Since Cory and Jennifer Heinzen moved into their new home nearly two months ago, they’ve seen bright flashes of light in a room without electricity, heard a creepy girl’s voice coming from nowhere, and listened to unexplained footsteps and knocks. It’s so frightening that Cory says he doesn’t like staying in the nearly 200-year-old Rhode Island farmhouse alone.
But the couple have no plans to flee the real-life inspiration for the 2013 horror movie “The Conjuring.” Instead, the pair of paranormal investigators plan to eventually open the haunted house to the public as an Airbnb. In the meantime, they’ve set up 24/7 cameras to document and investigate any supernatural events.
“It’s very nerve-wracking,” says Cory, 40, a retired Marine who served in Afghanistan twice. He sees random bursts of light in a room that has no light fixtures. “We’re hearing voices, doors are opening and closing, we’re seeing shadow figures.”
The Heinzens purchased the three-bedroom, two-bathroom home in late June for $439,000, according to realtor.com® data. The roughly 3,100-square-foot home sits on 8.5 acres in Harrisville, just over a half-hour northwest of Providence. It was built in 1836.
“It’s a once-in-a-lifetime opportunity to actually investigate one of the most haunted places in the world,” Cory says. He saw the listing come up on a paranormal Facebook group and pounced on it. “How many chances do you have to own a piece of paranormal history?”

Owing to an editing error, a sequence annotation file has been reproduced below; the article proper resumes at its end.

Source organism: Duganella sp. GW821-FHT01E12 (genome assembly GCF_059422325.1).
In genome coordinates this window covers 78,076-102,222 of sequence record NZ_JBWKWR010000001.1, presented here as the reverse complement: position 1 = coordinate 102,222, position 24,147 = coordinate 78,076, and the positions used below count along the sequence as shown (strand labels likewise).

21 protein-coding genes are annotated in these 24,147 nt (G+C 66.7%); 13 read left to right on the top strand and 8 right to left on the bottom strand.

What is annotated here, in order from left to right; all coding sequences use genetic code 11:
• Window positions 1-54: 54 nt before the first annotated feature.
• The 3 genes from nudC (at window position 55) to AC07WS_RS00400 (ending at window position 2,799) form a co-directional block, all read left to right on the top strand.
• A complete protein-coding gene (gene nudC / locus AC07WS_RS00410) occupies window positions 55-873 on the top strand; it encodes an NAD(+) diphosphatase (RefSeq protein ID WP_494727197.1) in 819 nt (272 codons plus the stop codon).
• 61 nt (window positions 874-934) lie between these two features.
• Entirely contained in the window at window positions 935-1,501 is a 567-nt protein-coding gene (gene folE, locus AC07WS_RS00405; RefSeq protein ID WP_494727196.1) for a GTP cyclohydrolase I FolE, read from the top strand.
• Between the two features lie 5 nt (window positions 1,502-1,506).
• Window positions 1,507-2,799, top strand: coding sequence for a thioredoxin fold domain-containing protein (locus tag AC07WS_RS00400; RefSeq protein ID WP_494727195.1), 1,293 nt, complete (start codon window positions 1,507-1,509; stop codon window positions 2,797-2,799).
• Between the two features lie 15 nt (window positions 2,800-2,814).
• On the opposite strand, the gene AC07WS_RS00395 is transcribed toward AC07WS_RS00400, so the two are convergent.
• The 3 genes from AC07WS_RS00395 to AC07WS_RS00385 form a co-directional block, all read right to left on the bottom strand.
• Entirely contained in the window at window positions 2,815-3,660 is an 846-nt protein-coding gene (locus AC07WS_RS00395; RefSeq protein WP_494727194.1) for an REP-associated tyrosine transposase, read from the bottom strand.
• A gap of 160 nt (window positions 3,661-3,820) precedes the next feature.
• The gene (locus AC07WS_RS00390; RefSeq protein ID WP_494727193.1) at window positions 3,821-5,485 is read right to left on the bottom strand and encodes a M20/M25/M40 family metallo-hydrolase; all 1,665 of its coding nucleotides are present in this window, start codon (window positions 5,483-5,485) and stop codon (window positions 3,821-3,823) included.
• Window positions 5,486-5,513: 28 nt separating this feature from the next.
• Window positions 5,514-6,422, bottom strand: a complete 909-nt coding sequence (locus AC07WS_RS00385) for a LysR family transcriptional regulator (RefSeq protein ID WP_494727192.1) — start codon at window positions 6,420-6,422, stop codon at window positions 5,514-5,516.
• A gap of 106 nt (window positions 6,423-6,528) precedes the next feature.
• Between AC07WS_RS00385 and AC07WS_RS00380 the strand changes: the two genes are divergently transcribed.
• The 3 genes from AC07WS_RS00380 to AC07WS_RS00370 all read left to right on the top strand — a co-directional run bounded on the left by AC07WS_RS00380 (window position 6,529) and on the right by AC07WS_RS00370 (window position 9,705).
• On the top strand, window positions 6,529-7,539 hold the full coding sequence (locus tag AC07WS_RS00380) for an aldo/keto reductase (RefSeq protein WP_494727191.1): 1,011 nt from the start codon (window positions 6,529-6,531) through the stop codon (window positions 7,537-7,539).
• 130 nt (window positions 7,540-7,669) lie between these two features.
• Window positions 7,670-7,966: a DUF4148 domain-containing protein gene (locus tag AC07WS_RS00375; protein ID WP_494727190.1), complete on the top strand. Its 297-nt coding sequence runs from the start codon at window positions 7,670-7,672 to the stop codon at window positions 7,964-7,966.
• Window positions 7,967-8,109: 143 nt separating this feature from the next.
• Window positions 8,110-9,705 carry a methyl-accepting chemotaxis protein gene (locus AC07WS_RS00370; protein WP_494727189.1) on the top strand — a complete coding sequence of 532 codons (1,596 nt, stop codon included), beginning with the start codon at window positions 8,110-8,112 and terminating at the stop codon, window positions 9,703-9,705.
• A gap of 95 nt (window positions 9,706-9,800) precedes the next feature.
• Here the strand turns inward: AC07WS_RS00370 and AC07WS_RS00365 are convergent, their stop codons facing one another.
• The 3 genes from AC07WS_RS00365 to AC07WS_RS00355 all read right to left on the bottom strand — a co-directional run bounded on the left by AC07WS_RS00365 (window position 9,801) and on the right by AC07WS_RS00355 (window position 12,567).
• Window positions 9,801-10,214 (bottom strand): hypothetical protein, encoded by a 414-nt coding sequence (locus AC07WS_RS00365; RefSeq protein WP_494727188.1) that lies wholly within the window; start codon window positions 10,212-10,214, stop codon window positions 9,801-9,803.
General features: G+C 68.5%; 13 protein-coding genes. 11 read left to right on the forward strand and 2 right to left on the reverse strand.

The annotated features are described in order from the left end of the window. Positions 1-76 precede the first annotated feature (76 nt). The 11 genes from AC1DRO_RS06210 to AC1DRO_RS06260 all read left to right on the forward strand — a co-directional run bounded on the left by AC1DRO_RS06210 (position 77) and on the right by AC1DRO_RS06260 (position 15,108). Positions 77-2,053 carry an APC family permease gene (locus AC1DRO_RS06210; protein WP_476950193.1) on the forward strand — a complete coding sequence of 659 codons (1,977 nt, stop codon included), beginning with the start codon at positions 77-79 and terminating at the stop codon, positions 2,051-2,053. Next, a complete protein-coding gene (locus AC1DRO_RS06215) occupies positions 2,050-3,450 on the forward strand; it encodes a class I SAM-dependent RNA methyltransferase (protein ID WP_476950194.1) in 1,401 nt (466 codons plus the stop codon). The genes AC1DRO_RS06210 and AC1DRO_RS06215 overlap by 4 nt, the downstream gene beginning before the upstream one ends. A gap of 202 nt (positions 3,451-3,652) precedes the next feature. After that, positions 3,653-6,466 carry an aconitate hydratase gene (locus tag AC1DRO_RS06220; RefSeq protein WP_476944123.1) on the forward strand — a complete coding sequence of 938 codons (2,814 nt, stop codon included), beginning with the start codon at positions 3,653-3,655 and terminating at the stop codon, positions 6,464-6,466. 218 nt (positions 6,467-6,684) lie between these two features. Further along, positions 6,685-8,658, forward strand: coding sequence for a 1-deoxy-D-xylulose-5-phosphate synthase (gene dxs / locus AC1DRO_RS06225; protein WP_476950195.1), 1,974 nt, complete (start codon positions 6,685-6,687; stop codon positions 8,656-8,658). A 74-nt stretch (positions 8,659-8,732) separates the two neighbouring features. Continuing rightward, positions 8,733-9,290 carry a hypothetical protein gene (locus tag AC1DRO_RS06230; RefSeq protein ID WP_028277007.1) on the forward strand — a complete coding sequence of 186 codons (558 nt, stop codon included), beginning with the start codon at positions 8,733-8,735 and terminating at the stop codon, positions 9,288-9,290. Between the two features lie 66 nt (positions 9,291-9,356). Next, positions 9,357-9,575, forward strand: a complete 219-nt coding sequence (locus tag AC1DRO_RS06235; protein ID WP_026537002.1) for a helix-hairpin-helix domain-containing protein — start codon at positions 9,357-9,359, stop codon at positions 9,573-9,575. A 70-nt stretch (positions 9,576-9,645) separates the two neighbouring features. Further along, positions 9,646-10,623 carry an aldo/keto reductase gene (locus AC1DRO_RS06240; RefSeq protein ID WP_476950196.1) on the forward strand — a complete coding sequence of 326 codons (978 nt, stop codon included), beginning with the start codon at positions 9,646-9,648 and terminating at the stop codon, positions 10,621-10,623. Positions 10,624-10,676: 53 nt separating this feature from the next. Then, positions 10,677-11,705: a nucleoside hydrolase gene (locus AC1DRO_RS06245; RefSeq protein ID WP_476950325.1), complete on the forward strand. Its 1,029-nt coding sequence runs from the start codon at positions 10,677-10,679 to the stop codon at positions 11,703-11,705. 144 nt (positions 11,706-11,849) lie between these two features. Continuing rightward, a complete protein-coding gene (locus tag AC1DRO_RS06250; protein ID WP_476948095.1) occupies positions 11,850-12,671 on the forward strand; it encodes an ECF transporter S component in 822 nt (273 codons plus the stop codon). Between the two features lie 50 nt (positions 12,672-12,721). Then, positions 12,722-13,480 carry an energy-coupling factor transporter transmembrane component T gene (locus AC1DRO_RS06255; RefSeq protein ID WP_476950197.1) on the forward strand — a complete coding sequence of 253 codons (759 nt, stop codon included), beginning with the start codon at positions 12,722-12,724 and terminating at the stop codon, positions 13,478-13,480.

The house burst onto the spooky scene in 1973. The family who lived there, Carolyn and Roger Perron and their five daughters, called in famed paranormal investigators Ed and Lorraine Warren to investigate some terrifying occurrences in the home.
Those happenings, captured in the movie, included clocks stopping at 3:07 in the morning and the family discovering their dog, which had refused to come inside, dead in the backyard. The Perrons eventually left the house in 1980.
“It’s magical,” daughter Andrea Perron said of the home in an NBC interview. “It’s a portal cleverly disguised as a farmhouse. It’s multiple dimensions, interacting simultaneously.”
Cory claims he’s recorded one of the spooky occurrences: a voice asking for Mr. Roger (presumably Roger Perron).
But his scariest moment in the home had nothing to do with the supernatural. As he and his wife were moving into the house, four or five strangers rushed inside with some of the couple’s friends. The Heinzens explained it was a private residence, but the looky-loos gave them a hard time. A language barrier didn’t help. But the strangers left before the police needed to be called.
Trespassers were such a problem after the movie was released, that the home’s previous owners wound up suing Warner Bros. in 2015. The suit alleged Norma Sutcliffe and Gerald Helfrich, who bought the farmhouse in 1987, dealt with “threats of physical violence and harm, sleepless nights, and worry that one day, one of the many trespassers will commit an act of destruction, violence, or harm.”
For now, the Heinzens are more focused on investigating the supernatural rather than worrying about fans of the movie who may not respect their private property. Two members of their paranormal investigation team are also staying in the house to document any otherworldly occurrences.